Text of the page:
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Huh? Audio Peaking on Shure wireless..

Discussion in 'Sound, Music, and Intercom' started by timzilla, Feb 21, 2004.

  1. timzilla

    timzilla Member

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    Hi Folks-

    Ive been using a Shure T1 trasnmitter and Vp3-CA receiver for about 4 years now. I've had no problems at all, now suddenly the audio peaks and I can't control it!

    I've had my Sony TRV900 set on 16Bit, manual with the mic level at about 50%.. now even when I turn it down to 10 or 25% it still peaks and I lose a split second of audio (when it peaked).

    Should I be turning down the squelch or the gain? I've never messed with either. I'm not really doing anything new.. maybe a bit more background noise but that is about it.

    Puzzled BIG time,
    Timzilla
     
  2. Mayhem

    Mayhem Senior Team Emeritus Premium Member

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    I am not familiar with the recording unit that you are using but perhaps someone else out there will be able to help.

    As for the radio mic system - It will not do any harm to adjust the gain and squelch. If you are concerned, use a chinograph pencil or some chalk to mark their current settings so you can always put them back.

    Adjust the gain setting until the peak LED comes on intermittently.

    The squelch on these things are usually pre set but essentially, reducing the squelch will increase the sensitivity of the mic and increasing it will reduce the sensitivity (basic explanation).

    The user manual should provide you with a better explanation and even some troubleshooting tips. Most of the Shure receives have indicator LED's that will help determine the best set up.

    If you do not have a manual you should be able to get one from www.shure.com and I think they also have a knowledge base there as well.

    Hope this helps.
     
  3. The_Terg

    The_Terg Active Member

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    If the gain controls have no effect on the peaking, it could be because the capsule is dead or dying on the mic. Something could be bent or cracked on the diaphram of the mic, causing it to crackle. OR, it could be a cable short from the mic to the transmitter.

    Oh, and don't forget to make sure you check the headphone output of the reciever unit. If it also peaks there, i think its the mic.
     
  4. anticowboyism

    anticowboyism Member

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    Squelch is not for adjusting mic sensitivity. That's what the gain is for. Adjust the gain down until there is 0 peaking. Zero. Not even a flash every once and a while... I mean none. That is bad and could cause more damage.

    The squelch is a radio frequency term. It sets the level of ambient radio noise (not audio noise) that will be muted automatically. When you set it low, the reciever will try to demodulate random radio signals it picks up that are not coming from your mic. If you set it too high, the reciever will occasionally mute the mic when it's radio signal gets too low. Set properly, you will only hear what the mic is sending, no extra radio signals, no audio dropouts.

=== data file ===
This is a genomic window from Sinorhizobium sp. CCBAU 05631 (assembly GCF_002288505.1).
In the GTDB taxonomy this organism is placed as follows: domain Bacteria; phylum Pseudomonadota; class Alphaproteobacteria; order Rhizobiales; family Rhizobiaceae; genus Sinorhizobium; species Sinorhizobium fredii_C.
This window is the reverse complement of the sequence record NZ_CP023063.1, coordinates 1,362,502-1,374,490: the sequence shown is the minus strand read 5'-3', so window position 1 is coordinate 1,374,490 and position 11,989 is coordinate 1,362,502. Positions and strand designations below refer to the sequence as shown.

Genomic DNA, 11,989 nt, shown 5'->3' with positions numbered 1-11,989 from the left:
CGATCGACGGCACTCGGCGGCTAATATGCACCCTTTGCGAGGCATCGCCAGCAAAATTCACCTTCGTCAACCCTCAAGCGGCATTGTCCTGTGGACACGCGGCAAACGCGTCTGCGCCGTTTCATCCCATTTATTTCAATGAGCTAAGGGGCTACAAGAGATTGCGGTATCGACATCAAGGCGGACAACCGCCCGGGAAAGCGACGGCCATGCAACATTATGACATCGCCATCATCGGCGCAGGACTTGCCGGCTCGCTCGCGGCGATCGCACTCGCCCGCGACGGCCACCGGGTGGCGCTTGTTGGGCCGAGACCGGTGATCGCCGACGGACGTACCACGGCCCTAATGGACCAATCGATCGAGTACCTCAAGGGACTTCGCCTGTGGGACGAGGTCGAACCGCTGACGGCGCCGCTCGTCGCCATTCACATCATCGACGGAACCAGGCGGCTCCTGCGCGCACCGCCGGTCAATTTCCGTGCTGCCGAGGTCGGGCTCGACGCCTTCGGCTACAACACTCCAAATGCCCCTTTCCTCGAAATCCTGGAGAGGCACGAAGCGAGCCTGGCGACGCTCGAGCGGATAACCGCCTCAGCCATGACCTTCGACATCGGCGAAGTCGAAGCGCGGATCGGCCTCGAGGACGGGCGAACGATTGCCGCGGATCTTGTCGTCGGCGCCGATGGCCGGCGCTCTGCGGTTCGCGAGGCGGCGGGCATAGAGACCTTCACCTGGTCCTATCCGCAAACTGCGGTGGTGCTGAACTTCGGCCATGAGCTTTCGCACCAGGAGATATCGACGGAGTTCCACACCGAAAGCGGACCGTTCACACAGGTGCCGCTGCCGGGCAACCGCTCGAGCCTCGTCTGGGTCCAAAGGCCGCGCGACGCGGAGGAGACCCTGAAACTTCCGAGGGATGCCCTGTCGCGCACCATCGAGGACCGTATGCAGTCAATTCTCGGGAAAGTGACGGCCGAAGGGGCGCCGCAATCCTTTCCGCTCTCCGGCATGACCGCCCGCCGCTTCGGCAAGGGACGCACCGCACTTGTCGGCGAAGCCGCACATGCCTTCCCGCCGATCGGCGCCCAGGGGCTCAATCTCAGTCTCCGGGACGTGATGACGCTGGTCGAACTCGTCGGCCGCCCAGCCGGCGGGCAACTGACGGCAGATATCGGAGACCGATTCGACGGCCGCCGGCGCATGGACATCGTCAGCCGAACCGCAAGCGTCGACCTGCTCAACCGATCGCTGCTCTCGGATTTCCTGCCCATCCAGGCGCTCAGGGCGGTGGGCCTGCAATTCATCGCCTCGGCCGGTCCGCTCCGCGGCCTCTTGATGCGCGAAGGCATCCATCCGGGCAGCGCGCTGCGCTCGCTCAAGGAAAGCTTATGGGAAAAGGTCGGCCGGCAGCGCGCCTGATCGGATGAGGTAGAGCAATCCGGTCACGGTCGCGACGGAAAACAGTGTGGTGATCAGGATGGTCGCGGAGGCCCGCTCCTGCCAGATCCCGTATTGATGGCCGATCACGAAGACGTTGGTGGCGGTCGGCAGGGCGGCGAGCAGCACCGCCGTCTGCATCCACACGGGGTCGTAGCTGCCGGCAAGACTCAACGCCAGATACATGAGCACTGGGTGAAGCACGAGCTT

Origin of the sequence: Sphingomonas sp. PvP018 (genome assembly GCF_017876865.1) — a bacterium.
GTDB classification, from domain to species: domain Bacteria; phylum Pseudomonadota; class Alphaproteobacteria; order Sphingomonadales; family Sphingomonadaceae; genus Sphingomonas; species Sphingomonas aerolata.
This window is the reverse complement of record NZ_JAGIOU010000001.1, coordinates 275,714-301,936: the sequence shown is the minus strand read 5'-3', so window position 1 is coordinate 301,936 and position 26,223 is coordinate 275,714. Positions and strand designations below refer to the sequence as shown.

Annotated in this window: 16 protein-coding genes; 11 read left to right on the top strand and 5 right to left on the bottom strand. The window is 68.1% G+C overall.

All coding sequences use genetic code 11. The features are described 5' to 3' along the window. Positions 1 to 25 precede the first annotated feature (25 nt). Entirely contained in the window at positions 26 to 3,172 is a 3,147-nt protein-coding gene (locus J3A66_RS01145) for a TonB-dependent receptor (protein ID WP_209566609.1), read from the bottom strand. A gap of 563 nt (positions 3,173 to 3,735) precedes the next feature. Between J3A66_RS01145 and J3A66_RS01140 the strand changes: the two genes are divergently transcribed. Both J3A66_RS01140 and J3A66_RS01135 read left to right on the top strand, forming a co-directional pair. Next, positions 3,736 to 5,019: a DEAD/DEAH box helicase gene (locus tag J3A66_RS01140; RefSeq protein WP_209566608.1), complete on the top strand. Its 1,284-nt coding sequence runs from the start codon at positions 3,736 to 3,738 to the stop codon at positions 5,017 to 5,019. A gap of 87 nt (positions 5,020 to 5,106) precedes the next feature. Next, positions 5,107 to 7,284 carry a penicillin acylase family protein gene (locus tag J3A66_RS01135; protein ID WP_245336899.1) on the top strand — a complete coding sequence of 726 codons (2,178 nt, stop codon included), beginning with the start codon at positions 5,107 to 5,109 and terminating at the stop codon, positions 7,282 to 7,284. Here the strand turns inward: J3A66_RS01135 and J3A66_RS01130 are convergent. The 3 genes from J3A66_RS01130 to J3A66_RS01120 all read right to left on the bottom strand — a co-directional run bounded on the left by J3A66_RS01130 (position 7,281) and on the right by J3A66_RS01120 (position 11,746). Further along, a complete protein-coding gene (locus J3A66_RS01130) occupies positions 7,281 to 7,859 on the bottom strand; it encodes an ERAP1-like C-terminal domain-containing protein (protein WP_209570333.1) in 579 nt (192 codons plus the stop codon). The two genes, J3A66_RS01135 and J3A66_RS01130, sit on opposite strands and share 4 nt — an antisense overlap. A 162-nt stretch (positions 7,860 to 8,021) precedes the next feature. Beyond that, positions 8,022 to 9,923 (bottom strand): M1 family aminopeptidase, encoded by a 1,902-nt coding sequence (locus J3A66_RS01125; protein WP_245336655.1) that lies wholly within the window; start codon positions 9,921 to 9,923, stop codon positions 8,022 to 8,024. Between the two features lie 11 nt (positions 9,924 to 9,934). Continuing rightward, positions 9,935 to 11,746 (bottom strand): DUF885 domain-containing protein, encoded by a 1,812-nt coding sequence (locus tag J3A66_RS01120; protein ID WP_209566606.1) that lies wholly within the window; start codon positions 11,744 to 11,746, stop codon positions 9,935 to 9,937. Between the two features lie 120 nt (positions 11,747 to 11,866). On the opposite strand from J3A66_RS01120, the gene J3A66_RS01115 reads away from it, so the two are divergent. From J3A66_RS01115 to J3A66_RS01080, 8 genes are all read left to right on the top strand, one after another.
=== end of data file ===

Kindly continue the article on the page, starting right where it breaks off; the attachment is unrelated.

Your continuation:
When we talk about adjusting the gain, just to be sure, we are talking about the gain adjustment on the mic pack, not on the reciever. The reciever usually has it's own volume output control which should always be fully up, and of course the squelch control.
     
  5. Mayhem

    Mayhem Senior Team Emeritus Premium Member

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    The following is taken from the Shure manual for the VP series:

    "Rotating the SQUELCH control toward MIN (counterclockwise) makes the receiver more sensitive and increases the system’s range. However, it also allows the signal to become noisier before it is muted. Rotating the SQUELCH control toward MAX (clockwise) reduces the system’s range, but prevents interfering signals and noise from overriding the squelch when the transmitter signal is not present."

    anticowboyism was on the right track when stating that Squelch "sets the level of ambient radio noise (not audio noise) that will be muted automatically."

    Gain actually increases the volume of the receiver and you want it to be set so that the 'clip' light comes on occasionally. Whilst you do not want this to come on continuously, you do want to see it flicker, so that you know you have a strong signal. Attempting to ampligy a weak signal will only result in added noise.
     
  6. anticowboyism

    anticowboyism Member

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    I see the clip light as a warning that the damage has already been done.
     
  7. Mayhem

    Mayhem Senior Team Emeritus Premium Member

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    A good way to look at it but in reality, unless it is on for more than a second or so then you will not be in trouble. Most equipment that I have worked on tend to have the clip light set a little on the sensetives side. I have hooked up quite a few mixers etc to oscilliscopes and found nice clean sin waves even when the clip light is on. HOWEVER - regardless of this, you should always assume that the clip light is an indication of DC voltage in the signal and ensure that it doesn't come on for continious periods.

    Also, don't forget to use your ears. Clip lights blow and some units don't have them so always use both your ears and your eyes.

    Hope this helps
     

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